A Plan for the Cairns CBD Spectacled Flying-Fox Camp. Its Potential for Eco-Tourism and Education

Elaboration, 2014

16 Pages



Targeted Audience and Statement of Purpose

Desired Outcome

Key Terms

Current Situation


Background to, and Rationale for, the Plan

Planning Process

Table of Strategies and Actions

Monitoring and Evaluation



Targeted Audience and Statement of Purpose

This six-week Plan, finalised in October 2014, was prepared for the Environmental Defenders Office of Northern Queensland (EDO NQ). It aims to communicate to EDO NQ and other interested parties the potential for a Communication Tool to reach the key decision-makers listed in the Plan. Its objective is to raise awareness of the important contribution the Cairns Central Business District (CBD) spectacled flying-fox (SFF) (Pteropus conspicillatus) camp makes towards Cairns’ ‘green’ image and the associated potential for bat eco-tourism/education (statement of purpose). As will be explained, the emphasis is on Cairns’ green image and eco-tourism/education rather than ecological factors.

Desired Outcome

It is envisaged the Plan will be but one step in a much larger and longer plan (see Fig. 3), whose ideal outcome is to preserve and enhance the Cairns CBD SFF camp (on Council land and private land owned by the BRCP Oasis Land Pty Ltd, a portion of which is currently vacant/undeveloped) by maintaining the existing large trees on the site(s) with the view to capitalising on the SFF’s tourism/educational potential (long-term goal – see Fig. 3).

illustration not visible in this excerpt

Fig. 3 Flow-chart of stages in the long-term plan, clockwise from top. Stages are not in strict order, as different groups/individuals are focusing on different aspects, often simultaneously (including this Plan’s author).

Key Terms

AC = Advance Cairns

AUSTROP = Australian Tropical Research Foundation

CAFNEC = Cairns and Far North Environment Centre

Camp = bats’ daytime roost for sleeping, resting, protection from predators and weather, grooming, social interaction, information exchange, mating, birthing and caring for young

CBD = Central Business District

CCC = Cairns Chamber of Commerce

CEO = Chief Executive Officer

CRC = Cairns Regional Council

CSIRO = Commonwealth Scientific and Industrial Research Organisation

EDO NQ = Environmental Defenders Office of North Queensland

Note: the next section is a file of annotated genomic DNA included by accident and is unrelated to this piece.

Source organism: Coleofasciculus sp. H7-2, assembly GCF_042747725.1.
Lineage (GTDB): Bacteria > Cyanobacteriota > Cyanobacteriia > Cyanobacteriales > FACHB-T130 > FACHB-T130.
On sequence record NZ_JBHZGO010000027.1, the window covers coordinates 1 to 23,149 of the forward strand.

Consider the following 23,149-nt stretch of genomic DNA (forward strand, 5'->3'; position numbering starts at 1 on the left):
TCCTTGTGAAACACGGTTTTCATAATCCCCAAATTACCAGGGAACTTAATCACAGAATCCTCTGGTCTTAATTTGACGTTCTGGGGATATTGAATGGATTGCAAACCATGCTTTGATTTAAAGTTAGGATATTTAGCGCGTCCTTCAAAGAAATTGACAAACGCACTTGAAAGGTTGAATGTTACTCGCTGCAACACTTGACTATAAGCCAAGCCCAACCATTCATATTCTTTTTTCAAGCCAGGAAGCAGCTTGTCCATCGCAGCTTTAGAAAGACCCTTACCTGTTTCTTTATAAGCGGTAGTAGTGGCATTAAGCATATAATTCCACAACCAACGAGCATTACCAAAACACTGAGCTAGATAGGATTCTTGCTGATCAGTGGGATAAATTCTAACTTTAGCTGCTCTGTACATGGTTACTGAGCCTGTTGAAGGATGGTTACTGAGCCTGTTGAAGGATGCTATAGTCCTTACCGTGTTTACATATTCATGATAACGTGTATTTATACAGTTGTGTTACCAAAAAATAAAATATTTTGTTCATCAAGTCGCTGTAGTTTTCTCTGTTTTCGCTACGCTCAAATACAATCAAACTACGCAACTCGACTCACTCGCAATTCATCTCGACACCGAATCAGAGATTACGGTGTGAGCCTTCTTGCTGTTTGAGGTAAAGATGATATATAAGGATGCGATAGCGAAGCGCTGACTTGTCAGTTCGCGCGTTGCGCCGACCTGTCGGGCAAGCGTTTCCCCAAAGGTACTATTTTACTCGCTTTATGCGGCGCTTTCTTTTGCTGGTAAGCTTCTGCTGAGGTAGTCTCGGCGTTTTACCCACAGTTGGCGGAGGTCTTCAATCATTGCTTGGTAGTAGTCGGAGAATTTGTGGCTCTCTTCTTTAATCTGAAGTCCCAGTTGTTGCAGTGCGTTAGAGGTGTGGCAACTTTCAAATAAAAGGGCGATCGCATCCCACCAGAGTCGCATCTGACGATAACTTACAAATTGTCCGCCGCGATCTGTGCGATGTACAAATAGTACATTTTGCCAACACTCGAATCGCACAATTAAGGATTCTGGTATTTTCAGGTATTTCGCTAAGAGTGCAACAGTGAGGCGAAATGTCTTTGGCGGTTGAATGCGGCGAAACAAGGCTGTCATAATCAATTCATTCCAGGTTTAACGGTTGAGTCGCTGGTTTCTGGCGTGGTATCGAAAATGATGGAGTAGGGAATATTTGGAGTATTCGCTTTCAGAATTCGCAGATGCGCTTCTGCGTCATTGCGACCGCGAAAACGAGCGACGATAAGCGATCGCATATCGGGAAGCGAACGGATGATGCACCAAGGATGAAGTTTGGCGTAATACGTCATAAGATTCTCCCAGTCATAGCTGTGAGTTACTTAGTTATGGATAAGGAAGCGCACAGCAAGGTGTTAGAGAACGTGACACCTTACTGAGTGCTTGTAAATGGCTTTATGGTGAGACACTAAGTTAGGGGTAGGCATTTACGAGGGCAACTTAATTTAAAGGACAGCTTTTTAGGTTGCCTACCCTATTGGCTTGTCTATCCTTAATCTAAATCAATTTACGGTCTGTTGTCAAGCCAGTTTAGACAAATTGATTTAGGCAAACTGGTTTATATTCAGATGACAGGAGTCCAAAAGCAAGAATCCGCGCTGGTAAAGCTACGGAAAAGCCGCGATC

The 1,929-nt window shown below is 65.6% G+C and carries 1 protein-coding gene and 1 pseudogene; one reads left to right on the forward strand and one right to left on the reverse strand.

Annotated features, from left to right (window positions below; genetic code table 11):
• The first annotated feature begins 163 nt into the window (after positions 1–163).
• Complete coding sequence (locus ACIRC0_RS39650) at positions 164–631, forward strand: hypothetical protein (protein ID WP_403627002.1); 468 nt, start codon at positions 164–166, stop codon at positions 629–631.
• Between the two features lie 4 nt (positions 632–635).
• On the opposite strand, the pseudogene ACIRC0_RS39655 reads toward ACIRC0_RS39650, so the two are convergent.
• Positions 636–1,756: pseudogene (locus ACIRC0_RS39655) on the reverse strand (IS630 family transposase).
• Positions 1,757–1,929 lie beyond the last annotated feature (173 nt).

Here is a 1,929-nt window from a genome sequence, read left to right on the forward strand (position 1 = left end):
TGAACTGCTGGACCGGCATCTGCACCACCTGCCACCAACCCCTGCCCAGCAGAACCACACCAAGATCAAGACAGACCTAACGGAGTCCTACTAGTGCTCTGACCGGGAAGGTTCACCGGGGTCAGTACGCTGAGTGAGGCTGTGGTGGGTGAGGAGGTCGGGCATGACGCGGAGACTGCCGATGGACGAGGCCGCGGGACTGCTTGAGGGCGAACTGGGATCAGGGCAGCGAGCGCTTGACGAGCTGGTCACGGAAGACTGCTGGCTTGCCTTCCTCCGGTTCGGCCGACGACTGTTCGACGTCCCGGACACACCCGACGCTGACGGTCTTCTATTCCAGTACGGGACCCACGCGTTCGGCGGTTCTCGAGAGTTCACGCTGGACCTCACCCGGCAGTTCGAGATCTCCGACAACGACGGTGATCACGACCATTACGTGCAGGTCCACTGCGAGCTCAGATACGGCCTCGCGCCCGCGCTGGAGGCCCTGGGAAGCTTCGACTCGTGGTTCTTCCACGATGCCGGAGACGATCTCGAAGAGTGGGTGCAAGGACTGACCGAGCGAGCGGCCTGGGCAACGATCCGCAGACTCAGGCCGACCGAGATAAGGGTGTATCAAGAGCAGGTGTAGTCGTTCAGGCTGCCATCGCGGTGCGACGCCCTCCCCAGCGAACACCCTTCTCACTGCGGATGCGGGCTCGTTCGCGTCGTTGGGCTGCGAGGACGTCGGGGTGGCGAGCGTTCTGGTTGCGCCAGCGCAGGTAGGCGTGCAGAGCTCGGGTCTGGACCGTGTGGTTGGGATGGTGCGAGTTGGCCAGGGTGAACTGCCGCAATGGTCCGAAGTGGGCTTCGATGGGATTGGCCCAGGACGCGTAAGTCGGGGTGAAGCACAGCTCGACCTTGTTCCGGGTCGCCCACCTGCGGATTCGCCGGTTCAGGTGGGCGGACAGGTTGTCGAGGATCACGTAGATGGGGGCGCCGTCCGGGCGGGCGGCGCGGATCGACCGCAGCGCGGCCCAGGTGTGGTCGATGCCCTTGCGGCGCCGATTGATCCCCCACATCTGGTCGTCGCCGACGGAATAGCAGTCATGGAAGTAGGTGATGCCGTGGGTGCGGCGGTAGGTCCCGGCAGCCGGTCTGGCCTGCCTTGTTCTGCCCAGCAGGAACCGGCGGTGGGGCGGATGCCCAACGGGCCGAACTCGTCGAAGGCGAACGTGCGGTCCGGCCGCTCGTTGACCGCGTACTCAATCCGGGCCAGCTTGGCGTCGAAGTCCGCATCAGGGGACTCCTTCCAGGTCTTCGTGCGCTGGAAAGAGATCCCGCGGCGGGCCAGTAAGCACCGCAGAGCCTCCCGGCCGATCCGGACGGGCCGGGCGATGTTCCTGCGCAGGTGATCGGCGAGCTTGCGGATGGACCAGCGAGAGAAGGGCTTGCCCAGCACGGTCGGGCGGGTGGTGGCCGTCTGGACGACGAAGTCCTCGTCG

Flying-fox = fruit bat

GBR = Great Barrier Reef

JCU = James Cook University

PNG = Papua New Guinea

Pteropus conspicillatus = spectacled flying-fox

SFF = spectacled flying-fox

TTNQ = Tourism Tropical North Queensland

WHA = World Heritage area

WT = Wet Tropics

Note that flying-fox ‘camp’, rather than ‘colony’, is used in this Plan. This is because ‘colony’ implies each bat is a somewhat permanent dweller, whereas individual flying-foxes arbitrarily stay at camps for short and long periods, and move among a number of different camps (Ku-ring-gai Bat Conservation Society Inc, 2011). In other words, when bats fly out at night to feed, some return to the same camp, while some go to other camps. Also, the following morning, ‘new’ bats may arrive from elsewhere.

However, the Cairns CBD camp is different from some other camps in the region in that it is also a nursery, where SFF give birth to pups (September-October) and care for them until they can fly out independently, several months later. It should nevertheless be noted that research and reliable data on Australian flying-foxes are lacking (Westcott, McKeown, Murphy, & Fletcher, 2011).

Current Situation

EDO NQ should have sufficient volunteers, including the writer, to implement the Plan (although it can always use more). While EDO does not have a formal planning hierarchy in which the Plan can be neatly slotted, it may form part of their overall communication strategy on this issue.

EDO NQ has issued press releases, provided legal advice to local residents, and generally raised public awareness of the importance of the Cairns CBD camp. However it has not specifically targeted decision-makers in the way this Plan does.